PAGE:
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Wednesday, 29 November 2006 00:00

A sparrowing we will go

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For a bunch of “little ole ladies in tennis shoes,” birders are a hardy lot. Gone is the green of spring and summer, and with it go the scarlet of tanagers, the indigo of buntings, the blue of grosbeaks and the rainbow of multicolored warblers. With us are the browns and grays of winter and the sparrows.

 

And sparrows are enough to get birders afield on those winter days, peering into brambles and fencerows, trudging across fields and meadows and slogging along the edges of wetlands.

Winter rarities and lingering migrants not withstanding, there are nine species of sparrows one is likely to encounter, in proper habitat, across Western North Carolina during winter. Three — song sparrow, chipping sparrow and field sparrow — are year-round residents. They are joined by vesper sparrow (uncommon), white-throated sparrow, white-crowned sparrow, swamp sparrow, savannah sparrow and fox sparrow.

Two places automatically come to mind when I think of sparrows – Tessentee Farm and Kituwha (or Ferguson Fields). Tessentee is owned by the Land Trust for the Little Tennessee. More than 60 acres along Tessentee Creek and the Little Tennessee River surround the historic 1890 farmhouse. Diverse habitats like a red cedar savannah, wetlands, a river canebrake and former farmlands make Tessentee ideal sparrow habitat.

To get to Tessentee, follow U.S. 441 South from Franklin about 7 miles, turn left on Riverside Road for a half mile, crossing the river, then south on Hickory Knoll Road for 1.75 miles. There are trails at Tessentee, and it is open to the public. For more information contact LTLT at 828.524.2711.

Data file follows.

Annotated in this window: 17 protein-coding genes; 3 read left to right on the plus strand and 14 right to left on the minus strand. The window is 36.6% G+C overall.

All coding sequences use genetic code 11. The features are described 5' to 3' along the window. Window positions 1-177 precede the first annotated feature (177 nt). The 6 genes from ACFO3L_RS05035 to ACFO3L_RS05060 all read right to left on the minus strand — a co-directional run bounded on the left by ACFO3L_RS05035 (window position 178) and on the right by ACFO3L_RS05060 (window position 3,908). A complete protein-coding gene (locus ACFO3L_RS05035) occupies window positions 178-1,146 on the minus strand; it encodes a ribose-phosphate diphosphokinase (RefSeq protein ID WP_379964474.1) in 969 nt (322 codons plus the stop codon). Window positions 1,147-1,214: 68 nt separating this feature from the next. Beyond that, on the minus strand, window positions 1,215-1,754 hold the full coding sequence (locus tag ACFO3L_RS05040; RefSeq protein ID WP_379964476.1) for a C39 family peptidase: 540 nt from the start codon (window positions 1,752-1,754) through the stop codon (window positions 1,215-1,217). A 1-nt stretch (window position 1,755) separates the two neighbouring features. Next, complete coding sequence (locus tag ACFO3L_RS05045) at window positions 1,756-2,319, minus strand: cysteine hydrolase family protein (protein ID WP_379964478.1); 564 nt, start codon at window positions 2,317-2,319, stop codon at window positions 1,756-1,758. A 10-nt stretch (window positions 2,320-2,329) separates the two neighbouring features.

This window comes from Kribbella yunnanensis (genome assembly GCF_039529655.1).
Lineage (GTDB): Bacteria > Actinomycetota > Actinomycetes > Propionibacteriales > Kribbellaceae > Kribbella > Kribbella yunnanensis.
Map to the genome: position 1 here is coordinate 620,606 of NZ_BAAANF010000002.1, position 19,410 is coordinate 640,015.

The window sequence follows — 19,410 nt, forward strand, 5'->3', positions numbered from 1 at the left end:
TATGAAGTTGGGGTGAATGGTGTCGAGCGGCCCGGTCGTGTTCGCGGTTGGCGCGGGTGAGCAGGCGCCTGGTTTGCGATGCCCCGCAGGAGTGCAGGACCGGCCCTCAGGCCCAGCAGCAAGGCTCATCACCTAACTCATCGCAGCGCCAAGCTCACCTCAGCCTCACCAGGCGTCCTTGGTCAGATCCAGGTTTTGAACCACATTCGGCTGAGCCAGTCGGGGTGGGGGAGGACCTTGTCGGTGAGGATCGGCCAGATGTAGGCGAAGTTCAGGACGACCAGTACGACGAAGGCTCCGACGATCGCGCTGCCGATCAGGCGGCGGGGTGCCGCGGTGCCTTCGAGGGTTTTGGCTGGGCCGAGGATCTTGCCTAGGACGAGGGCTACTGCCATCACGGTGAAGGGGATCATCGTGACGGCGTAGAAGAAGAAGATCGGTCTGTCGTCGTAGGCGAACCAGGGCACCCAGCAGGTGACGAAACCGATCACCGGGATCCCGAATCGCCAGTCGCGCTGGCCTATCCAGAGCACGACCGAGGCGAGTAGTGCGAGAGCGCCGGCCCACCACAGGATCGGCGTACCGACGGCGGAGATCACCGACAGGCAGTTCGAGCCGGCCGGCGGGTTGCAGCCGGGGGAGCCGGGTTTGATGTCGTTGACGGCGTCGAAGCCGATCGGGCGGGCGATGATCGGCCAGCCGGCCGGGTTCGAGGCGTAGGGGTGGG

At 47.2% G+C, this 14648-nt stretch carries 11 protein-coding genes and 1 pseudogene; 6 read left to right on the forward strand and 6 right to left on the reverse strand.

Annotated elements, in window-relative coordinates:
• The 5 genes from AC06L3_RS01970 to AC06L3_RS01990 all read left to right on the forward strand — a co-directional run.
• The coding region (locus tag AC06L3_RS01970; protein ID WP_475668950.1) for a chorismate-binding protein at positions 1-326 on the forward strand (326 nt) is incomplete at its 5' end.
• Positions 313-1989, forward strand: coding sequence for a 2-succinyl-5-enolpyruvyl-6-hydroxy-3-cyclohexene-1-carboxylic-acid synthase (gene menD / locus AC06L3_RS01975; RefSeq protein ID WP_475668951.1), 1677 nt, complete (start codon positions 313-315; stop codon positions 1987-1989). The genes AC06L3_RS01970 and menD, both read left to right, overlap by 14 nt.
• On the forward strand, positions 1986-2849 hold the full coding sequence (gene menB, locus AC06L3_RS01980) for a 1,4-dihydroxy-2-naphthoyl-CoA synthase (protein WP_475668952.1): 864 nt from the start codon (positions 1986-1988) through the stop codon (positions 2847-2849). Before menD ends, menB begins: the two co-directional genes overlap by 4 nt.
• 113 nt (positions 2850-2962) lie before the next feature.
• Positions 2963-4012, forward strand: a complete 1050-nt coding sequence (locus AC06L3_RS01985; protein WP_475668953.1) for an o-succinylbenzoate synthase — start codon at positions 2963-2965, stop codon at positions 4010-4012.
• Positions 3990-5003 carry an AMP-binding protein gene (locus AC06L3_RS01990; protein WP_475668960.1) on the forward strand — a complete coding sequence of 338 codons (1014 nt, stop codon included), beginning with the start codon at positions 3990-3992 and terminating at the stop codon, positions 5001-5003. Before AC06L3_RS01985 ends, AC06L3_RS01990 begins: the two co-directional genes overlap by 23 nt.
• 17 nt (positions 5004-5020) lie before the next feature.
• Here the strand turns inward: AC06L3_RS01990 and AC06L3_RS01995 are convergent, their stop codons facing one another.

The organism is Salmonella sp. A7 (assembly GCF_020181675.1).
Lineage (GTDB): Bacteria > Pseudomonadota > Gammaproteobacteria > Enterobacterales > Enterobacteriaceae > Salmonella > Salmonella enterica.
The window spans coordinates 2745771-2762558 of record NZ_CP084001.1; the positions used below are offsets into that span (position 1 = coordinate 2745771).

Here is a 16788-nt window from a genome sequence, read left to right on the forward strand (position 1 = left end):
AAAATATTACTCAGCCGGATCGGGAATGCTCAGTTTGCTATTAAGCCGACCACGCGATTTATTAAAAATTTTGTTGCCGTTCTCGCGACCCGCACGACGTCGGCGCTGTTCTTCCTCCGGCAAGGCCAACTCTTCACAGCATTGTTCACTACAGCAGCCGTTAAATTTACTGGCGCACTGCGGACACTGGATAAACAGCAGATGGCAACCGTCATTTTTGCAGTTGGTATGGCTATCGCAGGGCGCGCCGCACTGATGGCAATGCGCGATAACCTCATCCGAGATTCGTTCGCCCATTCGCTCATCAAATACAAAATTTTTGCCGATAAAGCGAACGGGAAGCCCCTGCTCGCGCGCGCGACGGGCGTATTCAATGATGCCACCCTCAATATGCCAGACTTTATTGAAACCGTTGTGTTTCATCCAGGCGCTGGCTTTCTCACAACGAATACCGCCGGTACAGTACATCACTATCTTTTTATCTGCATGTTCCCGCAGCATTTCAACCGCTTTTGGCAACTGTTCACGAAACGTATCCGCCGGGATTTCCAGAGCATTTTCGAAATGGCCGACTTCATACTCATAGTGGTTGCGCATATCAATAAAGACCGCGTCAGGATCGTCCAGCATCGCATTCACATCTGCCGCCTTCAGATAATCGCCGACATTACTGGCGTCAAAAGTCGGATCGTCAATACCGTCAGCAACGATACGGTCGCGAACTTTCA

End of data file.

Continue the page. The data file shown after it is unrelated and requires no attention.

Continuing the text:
Another prime sparrowing venue in the region is Kituwha, the legendary homeland of the Eastern Band of Cherokee Indians. Kituwha, a.k.a. Ferguson Fields, is located along U.S. 19, in Swain County, between Cherokee and Bryson City. The 300 or so acres of farmland were purchased by the EBCI in 1996. Kituwha or Kituwah — the spelling seems interchangeable — lies along the Little Tennessee River. There is a wetland (the size of which depends on who is winning the beaver wars at the time), fencerows and agricultural land along with the riverbank to provide great habitat for sparrows.

A good field guide is handy while sparrowing. While some sparrows like the white-throated, white-crowned and fox are pretty easy to identify given good looks, others like song, savannah and chipping — especially immatures — can all look like LBJ’s (little brown jobs).

Most birders have their own field guide preferences. I like James D. Rising’s The Sparrows of the United States and Canada. The detailed plates of birds in various plumages often compare and contrast similar species on the same page, which is quite handy in the field.

Harsh days aside, Western North Carolina winters generally offer an abundance of blue skies, sunshine and 40 degrees Fahrenheit to 50 degrees Fahrenheit temperatures — ideal for tromping afield looking for sparrows.

(Don Hendershot can be reached at This email address is being protected from spambots. You need JavaScript enabled to view it. .)

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